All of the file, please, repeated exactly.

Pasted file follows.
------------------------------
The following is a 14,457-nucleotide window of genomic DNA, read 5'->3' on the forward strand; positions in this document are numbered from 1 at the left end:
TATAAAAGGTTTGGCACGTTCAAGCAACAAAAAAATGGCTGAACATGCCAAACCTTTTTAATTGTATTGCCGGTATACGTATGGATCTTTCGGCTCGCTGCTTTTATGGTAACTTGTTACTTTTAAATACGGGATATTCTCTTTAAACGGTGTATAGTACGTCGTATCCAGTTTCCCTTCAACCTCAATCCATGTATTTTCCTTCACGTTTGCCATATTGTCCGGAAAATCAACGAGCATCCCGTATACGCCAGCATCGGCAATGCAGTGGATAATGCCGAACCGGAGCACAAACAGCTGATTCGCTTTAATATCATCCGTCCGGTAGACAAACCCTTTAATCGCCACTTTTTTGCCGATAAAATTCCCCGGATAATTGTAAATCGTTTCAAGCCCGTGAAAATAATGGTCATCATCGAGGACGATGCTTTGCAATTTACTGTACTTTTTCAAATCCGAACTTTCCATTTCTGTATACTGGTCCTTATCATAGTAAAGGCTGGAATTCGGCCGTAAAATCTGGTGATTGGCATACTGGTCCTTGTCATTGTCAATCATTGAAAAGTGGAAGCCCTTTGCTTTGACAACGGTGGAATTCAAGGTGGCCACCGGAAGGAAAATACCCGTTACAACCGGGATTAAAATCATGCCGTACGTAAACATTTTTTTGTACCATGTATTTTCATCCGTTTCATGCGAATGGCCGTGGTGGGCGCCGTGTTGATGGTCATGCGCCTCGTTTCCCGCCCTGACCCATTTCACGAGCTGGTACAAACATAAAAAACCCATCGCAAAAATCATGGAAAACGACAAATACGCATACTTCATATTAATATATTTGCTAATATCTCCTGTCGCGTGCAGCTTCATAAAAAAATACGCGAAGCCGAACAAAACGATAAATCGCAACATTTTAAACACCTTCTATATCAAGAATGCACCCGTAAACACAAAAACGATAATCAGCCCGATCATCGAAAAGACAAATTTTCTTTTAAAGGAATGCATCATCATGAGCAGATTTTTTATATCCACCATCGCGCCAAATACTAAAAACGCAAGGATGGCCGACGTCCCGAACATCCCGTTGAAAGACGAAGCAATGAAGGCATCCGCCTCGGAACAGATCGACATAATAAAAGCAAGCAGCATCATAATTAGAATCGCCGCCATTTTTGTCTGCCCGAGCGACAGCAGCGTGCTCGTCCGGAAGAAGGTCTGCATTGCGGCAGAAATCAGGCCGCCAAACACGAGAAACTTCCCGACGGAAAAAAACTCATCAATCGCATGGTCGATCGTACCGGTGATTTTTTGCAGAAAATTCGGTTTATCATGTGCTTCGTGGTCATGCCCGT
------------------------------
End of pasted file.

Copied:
The following is a 14,457-nucleotide window of genomic DNA, read 5'->3' on the forward strand; positions in this document are numbered from 1 at the left end:
TATAAAAGGTTTGGCACGTTCAAGCAACAAAAAAATGGCTGAACATGCCAAACCTTTTTAATTGTATTGCCGGTATACGTATGGATCTTTCGGCTCGCTGCTTTTATGGTAACTTGTTACTTTTAAATACGGGATATTCTCTTTAAACGGTGTATAGTACGTCGTATCCAGTTTCCCTTCAACCTCAATCCATGTATTTTCCTTCACGTTTGCCATATTGTCCGGAAAATCAACGAGCATCCCGTATACGCCAGCATCGGCAATGCAGTGGATAATGCCGAACCGGAGCACAAACAGCTGATTCGCTTTAATATCATCCGTCCGGTAGACAAACCCTTTAATCGCCACTTTTTTGCCGATAAAATTCCCCGGATAATTGTAAATCGTTTCAAGCCCGTGAAAATAATGGTCATCATCGAGGACGATGCTTTGCAATTTACTGTACTTTTTCAAATCCGAACTTTCCATTTCTGTATACTGGTCCTTATCATAGTAAAGGCTGGAATTCGGCCGTAAAATCTGGTGATTGGCATACTGGTCCTTGTCATTGTCAATCATTGAAAAGTGGAAGCCCTTTGCTTTGACAACGGTGGAATTCAAGGTGGCCACCGGAAGGAAAATACCCGTTACAACCGGGATTAAAATCATGCCGTACGTAAACATTTTTTTGTACCATGTATTTTCATCCGTTTCATGCGAATGGCCGTGGTGGGCGCCGTGTTGATGGTCATGCGCCTCGTTTCCCGCCCTGACCCATTTCACGAGCTGGTACAAACATAAAAAACCCATCGCAAAAATCATGGAAAACGACAAATACGCATACTTCATATTAATATATTTGCTAATATCTCCTGTCGCGTGCAGCTTCATAAAAAAATACGCGAAGCCGAACAAAACGATAAATCGCAACATTTTAAACACCTTCTATATCAAGAATGCACCCGTAAACACAAAAACGATAATCAGCCCGATCATCGAAAAGACAAATTTTCTTTTAAAGGAATGCATCATCATGAGCAGATTTTTTATATCCACCATCGCGCCAAATACTAAAAACGCAAGGATGGCCGACGTCCCGAACATCCCGTTGAAAGACGAAGCAATGAAGGCATCCGCCTCGGAACAGATCGACATAATAAAAGCAAGCAGCATCATAATTAGAATCGCCGCCATTTTTGTCTGCCCGAGCGACAGCAGCGTGCTCGTCCGGAAGAAGGTCTGCATTGCGGCAGAAATCAGGCCGCCAAACACGAGAAACTTCCCGACGGAAAAAAACTCATCAATCGCATGGTCGATCGTACCGGTGATTTTTTGCAGAAAATTCGGTTTATCATGTGCTTCGTGGTCATGCCCGT